FILE - In this Feb. 12, 2013 file photo, Ashton Carter testifies on Capitol Hill in Washington. Carter has emerged as President Barack Obama's top candidate to become the next defense secretary, according to administration officials, putting him in line to take over a sprawling department that has had an uneasy relationship with the White House. (AP Photo/J. Scott Applewhite, File)

Admittedly, President Barack Obama is officially a lame duck, leaving office in January 2017. His new secretary of defense, replacing the jettisoned former U.S. Sen. Chuck Hagel, of Nebraska, will serve no longer than that.

It appears there was at least some difficulty finding a short-timer for such a stressful job. A couple of leading possibilities took themselves off the list quickly, including U.S. Sen. Jack Reed, of Rhode Island — a combat veteran and Democratic leader on many defense issues.

The good news is that Obama’s pick, Ashton Carter, is a veteran of several stints in the Pentagon and appears to be well-respected there.

More relevantly for a lame-duck president, he seems to be well-respected among Republican leaders in the Senate, which must confirm his appointment. Among the most important: John McCain, of Arizona, incoming chairman of the Armed Services Committee.

McCain was among other senators waving through Carter’s appointment as deputy secretary in the Pentagon, a job he left to return to academia when Hagel arrived.

Carter’s expertise — he is trained as a physicist and taught at Harvard University — was mostly in nuclear strategy. With the endless desert-warfare swamp involving the Islamic State in Iraq and Syria, questions in the confirmation hearings are likely to be about other matters than his specialties.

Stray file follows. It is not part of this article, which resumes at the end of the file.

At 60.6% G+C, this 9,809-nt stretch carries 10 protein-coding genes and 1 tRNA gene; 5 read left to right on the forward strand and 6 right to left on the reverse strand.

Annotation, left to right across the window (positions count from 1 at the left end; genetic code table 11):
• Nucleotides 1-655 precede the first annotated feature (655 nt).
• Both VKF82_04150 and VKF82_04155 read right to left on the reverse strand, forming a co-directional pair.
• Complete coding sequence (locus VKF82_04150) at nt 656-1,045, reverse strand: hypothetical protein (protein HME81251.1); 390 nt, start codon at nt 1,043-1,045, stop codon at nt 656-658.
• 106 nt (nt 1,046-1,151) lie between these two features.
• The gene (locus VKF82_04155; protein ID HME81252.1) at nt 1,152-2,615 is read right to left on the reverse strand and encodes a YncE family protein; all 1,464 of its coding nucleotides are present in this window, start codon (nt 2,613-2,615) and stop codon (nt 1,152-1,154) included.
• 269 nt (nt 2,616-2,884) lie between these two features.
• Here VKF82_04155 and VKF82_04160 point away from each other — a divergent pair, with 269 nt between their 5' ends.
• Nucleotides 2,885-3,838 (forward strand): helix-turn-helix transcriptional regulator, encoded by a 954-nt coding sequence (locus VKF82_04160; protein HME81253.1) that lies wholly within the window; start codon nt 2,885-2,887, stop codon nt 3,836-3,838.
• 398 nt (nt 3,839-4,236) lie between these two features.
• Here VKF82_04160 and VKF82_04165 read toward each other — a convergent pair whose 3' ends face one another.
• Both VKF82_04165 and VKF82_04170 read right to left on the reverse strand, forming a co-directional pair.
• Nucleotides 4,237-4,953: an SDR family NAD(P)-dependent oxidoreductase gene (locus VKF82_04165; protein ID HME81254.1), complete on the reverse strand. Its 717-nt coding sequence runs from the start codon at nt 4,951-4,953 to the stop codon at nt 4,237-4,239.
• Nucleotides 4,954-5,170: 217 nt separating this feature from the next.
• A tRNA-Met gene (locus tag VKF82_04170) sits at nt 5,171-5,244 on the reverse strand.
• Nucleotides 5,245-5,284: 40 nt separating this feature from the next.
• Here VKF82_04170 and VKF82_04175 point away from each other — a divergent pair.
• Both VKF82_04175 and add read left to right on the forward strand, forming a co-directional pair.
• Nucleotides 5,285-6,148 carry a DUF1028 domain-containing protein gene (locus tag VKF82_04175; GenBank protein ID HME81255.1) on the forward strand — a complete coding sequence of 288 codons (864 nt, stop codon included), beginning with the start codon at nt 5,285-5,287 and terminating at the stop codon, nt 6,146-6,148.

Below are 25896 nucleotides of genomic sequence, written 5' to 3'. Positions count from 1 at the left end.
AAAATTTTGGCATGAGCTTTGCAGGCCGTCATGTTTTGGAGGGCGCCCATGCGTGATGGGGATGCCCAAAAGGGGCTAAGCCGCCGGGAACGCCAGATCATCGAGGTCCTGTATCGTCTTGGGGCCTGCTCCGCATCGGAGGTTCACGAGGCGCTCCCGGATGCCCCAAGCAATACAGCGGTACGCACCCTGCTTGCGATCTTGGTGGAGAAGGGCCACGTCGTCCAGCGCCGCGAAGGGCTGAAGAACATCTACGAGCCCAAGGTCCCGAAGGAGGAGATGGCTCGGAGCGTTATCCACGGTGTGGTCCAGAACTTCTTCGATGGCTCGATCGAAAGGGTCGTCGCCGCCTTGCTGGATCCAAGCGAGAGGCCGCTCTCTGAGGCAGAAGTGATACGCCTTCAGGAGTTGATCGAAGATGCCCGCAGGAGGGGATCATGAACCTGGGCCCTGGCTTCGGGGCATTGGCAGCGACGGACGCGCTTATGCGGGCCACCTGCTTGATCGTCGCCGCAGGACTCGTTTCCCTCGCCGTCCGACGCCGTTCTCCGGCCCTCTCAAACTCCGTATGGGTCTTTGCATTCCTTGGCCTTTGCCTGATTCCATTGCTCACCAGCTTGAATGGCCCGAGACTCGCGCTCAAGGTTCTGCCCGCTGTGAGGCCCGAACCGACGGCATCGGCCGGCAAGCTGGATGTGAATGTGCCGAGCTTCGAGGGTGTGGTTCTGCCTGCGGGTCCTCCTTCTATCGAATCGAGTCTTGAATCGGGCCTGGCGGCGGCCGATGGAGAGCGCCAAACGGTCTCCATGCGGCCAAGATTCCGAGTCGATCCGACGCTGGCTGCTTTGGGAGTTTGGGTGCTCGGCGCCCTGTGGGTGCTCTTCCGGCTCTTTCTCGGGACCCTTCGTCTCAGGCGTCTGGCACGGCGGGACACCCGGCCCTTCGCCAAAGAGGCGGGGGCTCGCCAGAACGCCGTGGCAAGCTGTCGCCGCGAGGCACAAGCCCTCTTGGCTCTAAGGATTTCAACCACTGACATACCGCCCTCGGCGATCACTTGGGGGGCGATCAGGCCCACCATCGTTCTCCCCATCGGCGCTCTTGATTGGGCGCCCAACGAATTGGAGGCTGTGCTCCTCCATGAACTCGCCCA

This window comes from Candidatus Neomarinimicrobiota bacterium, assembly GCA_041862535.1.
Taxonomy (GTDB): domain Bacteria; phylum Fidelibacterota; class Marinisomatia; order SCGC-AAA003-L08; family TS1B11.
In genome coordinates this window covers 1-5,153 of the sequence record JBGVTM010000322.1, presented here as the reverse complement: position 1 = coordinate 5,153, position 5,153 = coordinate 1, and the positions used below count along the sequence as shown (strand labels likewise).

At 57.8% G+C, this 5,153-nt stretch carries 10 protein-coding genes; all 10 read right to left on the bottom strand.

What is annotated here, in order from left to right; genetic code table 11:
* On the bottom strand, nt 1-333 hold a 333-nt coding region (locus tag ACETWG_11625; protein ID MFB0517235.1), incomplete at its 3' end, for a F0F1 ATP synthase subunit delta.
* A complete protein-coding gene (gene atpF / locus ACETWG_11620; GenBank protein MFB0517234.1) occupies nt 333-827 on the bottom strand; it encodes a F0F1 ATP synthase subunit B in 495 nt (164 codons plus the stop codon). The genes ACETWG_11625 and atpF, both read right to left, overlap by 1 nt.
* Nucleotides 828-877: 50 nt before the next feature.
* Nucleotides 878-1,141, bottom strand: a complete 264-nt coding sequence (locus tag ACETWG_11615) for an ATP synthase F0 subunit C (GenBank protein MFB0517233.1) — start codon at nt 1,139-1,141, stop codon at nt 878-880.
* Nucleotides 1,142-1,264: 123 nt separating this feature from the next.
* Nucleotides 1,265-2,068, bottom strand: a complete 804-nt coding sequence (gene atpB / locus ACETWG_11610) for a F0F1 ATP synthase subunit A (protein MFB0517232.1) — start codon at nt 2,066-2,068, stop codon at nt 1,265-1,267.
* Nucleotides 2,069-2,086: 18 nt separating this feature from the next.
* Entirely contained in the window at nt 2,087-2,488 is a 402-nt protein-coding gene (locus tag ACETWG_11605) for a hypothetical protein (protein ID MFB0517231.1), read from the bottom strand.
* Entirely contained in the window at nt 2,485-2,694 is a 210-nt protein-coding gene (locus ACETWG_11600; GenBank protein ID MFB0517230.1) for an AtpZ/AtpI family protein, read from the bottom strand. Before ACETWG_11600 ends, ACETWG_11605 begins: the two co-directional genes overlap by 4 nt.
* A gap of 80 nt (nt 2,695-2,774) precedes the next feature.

Still, Carter earned plaudits for helping to wrestle economies out of the historical problems of Pentagon procurement of weapons. As former Secretary Robert Gates recounted vividly in his recent memoir, the battle over spending and pressure from defense contractors and their friends on Capitol Hill is an unceasing part of the secretary’s job.

The nuclear portfolio also is something that we believe is a positive qualification for even a short-term stint by Carter. Procedures for handling nuclear weapons have come under heavy criticism lately; the Air Force has relieved some senior commanders. And on a purely parochial note for us in Louisiana, Carter will be familiar with Barksdale Air Force Base in the Shreveport area and its critical role in the Global Strike Command based there.

Carter’s new post is not a short-timer’s job to ease through. Our troops are serving in conflicts abroad and likely will be until Carter’s term is up; the role of the civilian leadership is particularly crucial for our military efforts now.